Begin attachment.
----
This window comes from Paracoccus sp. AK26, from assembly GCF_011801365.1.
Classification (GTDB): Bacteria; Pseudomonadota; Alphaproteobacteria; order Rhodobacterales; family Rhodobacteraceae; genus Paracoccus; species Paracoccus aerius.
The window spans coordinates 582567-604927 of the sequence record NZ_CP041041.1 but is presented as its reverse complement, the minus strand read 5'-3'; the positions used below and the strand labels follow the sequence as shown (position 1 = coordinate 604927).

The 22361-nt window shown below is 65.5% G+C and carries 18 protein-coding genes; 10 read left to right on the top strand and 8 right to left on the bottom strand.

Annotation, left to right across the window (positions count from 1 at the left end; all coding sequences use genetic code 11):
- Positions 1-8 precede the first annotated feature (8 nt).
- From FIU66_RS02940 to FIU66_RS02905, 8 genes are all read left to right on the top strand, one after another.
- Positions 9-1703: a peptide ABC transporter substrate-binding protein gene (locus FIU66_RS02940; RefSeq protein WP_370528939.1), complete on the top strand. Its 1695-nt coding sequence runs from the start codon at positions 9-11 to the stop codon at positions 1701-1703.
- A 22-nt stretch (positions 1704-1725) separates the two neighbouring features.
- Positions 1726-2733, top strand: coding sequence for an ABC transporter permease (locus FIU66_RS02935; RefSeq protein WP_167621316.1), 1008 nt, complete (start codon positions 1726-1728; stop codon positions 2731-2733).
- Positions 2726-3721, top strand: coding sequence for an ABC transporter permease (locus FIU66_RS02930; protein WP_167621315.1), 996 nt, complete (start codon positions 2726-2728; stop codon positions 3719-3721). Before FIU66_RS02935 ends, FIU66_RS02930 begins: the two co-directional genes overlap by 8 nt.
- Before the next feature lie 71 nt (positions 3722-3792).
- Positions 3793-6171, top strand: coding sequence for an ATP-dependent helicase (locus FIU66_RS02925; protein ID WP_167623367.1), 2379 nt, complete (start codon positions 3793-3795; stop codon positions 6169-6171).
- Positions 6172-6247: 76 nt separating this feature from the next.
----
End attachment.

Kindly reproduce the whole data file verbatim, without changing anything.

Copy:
This window comes from Paracoccus sp. AK26, from assembly GCF_011801365.1.
Classification (GTDB): Bacteria; Pseudomonadota; Alphaproteobacteria; order Rhodobacterales; family Rhodobacteraceae; genus Paracoccus; species Paracoccus aerius.
The window spans coordinates 582567-604927 of the sequence record NZ_CP041041.1 but is presented as its reverse complement, the minus strand read 5'-3'; the positions used below and the strand labels follow the sequence as shown (position 1 = coordinate 604927).

The 22361-nt window shown below is 65.5% G+C and carries 18 protein-coding genes; 10 read left to right on the top strand and 8 right to left on the bottom strand.

Annotation, left to right across the window (positions count from 1 at the left end; all coding sequences use genetic code 11):
- Positions 1-8 precede the first annotated feature (8 nt).
- From FIU66_RS02940 to FIU66_RS02905, 8 genes are all read left to right on the top strand, one after another.
- Positions 9-1703: a peptide ABC transporter substrate-binding protein gene (locus FIU66_RS02940; RefSeq protein WP_370528939.1), complete on the top strand. Its 1695-nt coding sequence runs from the start codon at positions 9-11 to the stop codon at positions 1701-1703.
- A 22-nt stretch (positions 1704-1725) separates the two neighbouring features.
- Positions 1726-2733, top strand: coding sequence for an ABC transporter permease (locus FIU66_RS02935; RefSeq protein WP_167621316.1), 1008 nt, complete (start codon positions 1726-1728; stop codon positions 2731-2733).
- Positions 2726-3721, top strand: coding sequence for an ABC transporter permease (locus FIU66_RS02930; protein WP_167621315.1), 996 nt, complete (start codon positions 2726-2728; stop codon positions 3719-3721). Before FIU66_RS02935 ends, FIU66_RS02930 begins: the two co-directional genes overlap by 8 nt.
- Before the next feature lie 71 nt (positions 3722-3792).
- Positions 3793-6171, top strand: coding sequence for an ATP-dependent helicase (locus FIU66_RS02925; protein ID WP_167623367.1), 2379 nt, complete (start codon positions 3793-3795; stop codon positions 6169-6171).
- Positions 6172-6247: 76 nt separating this feature from the next.